Mobile payments have transformed mobile phones into financial tools for over a billion people




The unprecedented social and economic crisis caused by the COVID-19 pandemic has put a spotlight on the role of digital finance in providing relief for millions around the world, supporting businesses and protecting jobs and livelihoods.

While Covid-19 demonstrates the immediate benefits of digital finance, the disruptive potential of digitalization in transforming finance is immense. Mobile payment technologies have transformed mobile phones into financial tools for more than a billion people. Digital is supporting big data and artificial intelligence in advancing cryptocurrencies and crypto-assets, peer-to-peer lending, crowdfunding platforms, and online marketplaces. Banks have invested over $1 trillion in developing, integrating and acquiring emerging technologies. In 2018, ‘fintech’ investment reached $120 billion, one third of global venture capital funding.

A new report, “People’s Money: Harnessing Digitalization to Finance a Sustainable Future”, by the UN Secretary-General’s Task Force on Digital Finance sets out an ambitious, practical Action Agenda. Centrally, it spells out how digital finance can be harnessed in ways that empower citizens as tax-payers and investors in envisaging a digital transformation at scale that better aligns people’s money with their needs, collectively expressed by the Sustainable Development Goals (SDGs).

The report highlights how billions of people around the world are responding to the COVID-19 pandemic using digital tools to work, spend and socialize. It argues there is an historic opportunity to harness digitalization in placing citizens, the ultimate owners of the world’s financial resources, in control of finance to ensure that it meets their needs, today and in the future.

The Task Force identifies five catalytic opportunities for harnessing digitalization in aligning financing with the SDGs. Together they cover much of global finance:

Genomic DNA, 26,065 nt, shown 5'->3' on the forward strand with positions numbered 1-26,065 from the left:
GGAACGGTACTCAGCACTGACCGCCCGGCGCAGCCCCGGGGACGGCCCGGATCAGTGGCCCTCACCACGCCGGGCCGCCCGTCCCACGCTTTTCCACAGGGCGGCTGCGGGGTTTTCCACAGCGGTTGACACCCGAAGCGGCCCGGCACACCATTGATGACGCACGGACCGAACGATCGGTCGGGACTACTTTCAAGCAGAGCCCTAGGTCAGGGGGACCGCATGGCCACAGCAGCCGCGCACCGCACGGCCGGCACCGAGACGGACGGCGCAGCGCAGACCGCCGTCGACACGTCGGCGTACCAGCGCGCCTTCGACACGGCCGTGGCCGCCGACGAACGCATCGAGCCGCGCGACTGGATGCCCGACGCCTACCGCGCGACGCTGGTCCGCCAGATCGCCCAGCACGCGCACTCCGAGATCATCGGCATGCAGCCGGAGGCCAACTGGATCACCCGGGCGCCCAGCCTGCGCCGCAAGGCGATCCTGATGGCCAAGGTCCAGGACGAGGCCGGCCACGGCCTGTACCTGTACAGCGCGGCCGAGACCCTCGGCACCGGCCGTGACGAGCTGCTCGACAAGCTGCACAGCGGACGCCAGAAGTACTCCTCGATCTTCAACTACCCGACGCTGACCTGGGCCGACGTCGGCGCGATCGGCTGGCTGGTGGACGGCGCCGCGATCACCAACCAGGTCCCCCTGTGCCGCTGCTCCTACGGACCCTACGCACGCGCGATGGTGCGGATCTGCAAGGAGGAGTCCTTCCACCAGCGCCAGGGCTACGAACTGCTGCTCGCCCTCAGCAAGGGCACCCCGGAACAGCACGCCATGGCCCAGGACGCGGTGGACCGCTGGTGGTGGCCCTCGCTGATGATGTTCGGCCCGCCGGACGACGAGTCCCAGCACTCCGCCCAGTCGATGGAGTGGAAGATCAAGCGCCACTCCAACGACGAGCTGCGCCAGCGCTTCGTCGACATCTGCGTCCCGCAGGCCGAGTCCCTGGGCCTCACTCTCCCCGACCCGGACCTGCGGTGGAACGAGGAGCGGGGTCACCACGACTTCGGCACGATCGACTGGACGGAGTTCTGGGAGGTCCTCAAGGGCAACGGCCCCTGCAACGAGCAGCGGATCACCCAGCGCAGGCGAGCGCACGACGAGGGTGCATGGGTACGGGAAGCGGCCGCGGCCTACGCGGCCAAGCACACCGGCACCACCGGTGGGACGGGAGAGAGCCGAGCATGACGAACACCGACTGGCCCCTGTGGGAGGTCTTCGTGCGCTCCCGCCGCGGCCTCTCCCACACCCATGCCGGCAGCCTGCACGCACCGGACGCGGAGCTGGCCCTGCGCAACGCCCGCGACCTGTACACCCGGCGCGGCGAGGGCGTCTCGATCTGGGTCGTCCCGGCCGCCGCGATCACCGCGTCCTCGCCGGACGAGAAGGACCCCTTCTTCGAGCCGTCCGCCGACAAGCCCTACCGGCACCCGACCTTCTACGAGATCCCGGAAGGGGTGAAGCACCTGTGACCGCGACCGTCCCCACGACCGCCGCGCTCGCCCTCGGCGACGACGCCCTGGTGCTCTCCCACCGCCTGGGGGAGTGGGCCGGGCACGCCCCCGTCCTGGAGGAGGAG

• Aligning the vast pools flowing through global capital markets with the SDGs.
  • Increasing the effectiveness and accountability of public finance that makes up a major part of the global economy.
  • Channeling digitally-aggregated domestic savings into long-term development finance.
  • Informing citizens how to link their consumer spending with the SDGs.
  • Accelerating the lifeblood financing for the employment and income-generating world of small and medium-sized businesses.

The Task Force calls on businesses, policy-makers and those governing finance to do what it takes to deliver on these opportunities. It spells out not only the ‘what’ but also the ‘how’: investments, new capabilities and governance innovations can get the job done.

The Task Force concludes that harnessing digitalization for the good is a choice, not an inevitability driven by technology. Its Action Agenda points to actions needed to overcome digital risks that, unmitigated, could deepen exclusion, discrimination and inequalities, and separate finance further from the needs of an inclusive, sustainable development.

The report was launched in New York City by the UN Secretary-General António Guterres. and the two Task Force co-chairs Achim Steiner, UNDP administrator and Maria Ramos, until recently CEO of ABSA Group. In attendance were four Task Force members. They include: Patrick Njoroge, Governor, Central Bank of Kenya; Natalie Jabangwe, CEO, EcoCash; Eric Jing, Executive Chairman, Ant Group; and Ceyla Pazarbasioglu, the VP for Equitable Growth, Finance and Institutions at the World Bank Group.